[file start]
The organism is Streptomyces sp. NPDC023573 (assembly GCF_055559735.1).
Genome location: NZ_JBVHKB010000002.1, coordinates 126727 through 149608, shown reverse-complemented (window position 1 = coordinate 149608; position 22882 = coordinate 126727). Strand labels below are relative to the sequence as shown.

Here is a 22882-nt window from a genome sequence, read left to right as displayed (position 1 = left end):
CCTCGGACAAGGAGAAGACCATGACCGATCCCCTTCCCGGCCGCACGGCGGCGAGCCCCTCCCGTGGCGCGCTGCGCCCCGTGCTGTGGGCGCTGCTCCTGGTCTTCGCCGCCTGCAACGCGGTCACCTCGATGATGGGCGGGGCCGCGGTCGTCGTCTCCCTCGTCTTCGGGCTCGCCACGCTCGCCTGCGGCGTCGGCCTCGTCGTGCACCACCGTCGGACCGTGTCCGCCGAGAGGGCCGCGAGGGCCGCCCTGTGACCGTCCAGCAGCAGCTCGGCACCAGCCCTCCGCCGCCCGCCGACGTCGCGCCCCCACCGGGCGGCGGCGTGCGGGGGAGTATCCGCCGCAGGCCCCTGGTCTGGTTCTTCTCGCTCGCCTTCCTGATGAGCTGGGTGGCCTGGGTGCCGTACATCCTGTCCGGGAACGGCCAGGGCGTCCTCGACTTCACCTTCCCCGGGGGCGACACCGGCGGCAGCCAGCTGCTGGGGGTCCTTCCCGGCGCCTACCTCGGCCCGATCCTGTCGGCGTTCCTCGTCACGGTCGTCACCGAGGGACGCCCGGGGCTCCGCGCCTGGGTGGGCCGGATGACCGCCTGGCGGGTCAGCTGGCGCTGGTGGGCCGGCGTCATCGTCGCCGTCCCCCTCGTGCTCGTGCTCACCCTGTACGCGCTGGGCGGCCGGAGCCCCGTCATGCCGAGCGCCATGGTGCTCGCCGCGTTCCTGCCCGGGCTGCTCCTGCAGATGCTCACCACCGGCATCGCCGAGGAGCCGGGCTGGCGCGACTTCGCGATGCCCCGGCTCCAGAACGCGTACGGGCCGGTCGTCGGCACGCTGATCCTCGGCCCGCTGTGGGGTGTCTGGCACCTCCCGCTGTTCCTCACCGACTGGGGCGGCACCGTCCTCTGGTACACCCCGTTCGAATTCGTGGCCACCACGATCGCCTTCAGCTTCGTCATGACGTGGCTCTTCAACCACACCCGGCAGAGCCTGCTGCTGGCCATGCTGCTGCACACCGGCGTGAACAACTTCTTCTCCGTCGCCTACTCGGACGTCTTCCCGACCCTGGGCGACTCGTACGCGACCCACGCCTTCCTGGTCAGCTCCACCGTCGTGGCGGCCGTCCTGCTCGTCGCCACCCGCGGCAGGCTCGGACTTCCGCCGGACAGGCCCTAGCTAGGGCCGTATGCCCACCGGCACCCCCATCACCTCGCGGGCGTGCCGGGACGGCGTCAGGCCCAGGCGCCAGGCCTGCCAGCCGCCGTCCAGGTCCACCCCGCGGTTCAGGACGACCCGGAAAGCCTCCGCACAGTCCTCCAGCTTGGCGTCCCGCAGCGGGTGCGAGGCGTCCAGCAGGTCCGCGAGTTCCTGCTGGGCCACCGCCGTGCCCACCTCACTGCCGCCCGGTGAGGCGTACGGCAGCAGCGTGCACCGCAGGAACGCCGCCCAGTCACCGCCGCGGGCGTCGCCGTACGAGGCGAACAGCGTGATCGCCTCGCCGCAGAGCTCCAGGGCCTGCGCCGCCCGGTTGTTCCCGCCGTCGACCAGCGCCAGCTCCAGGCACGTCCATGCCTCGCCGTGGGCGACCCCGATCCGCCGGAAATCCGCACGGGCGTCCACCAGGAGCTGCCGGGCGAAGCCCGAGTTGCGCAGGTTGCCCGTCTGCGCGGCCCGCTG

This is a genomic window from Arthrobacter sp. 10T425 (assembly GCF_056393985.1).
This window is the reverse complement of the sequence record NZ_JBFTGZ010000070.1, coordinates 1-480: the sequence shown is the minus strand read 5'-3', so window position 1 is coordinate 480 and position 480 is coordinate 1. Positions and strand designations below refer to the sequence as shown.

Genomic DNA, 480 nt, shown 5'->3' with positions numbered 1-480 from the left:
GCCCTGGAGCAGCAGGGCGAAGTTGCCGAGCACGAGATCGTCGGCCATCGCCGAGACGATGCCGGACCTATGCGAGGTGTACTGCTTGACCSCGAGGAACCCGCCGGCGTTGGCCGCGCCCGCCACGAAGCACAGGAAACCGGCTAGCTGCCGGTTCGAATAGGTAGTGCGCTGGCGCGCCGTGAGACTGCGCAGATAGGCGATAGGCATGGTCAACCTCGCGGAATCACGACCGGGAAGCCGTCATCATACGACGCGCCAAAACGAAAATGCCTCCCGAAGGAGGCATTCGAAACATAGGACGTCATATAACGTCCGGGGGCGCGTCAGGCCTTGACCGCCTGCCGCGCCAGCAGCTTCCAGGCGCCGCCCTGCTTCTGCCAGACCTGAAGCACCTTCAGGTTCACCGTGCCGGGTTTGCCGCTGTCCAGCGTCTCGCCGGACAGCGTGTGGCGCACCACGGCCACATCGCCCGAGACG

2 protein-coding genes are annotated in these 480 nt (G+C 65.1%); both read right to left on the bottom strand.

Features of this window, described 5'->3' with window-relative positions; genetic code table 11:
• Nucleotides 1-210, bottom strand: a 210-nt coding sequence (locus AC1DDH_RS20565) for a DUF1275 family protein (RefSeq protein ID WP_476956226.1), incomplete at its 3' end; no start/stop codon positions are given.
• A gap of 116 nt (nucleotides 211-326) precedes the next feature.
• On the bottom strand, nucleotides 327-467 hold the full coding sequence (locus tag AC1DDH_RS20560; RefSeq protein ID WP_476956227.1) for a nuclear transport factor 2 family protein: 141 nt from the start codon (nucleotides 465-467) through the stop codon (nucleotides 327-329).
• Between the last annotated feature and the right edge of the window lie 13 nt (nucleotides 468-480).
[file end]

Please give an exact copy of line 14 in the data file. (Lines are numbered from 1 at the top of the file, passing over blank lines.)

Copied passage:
• Between the last annotated feature and the right edge of the window lie 13 nt (nucleotides 468-480).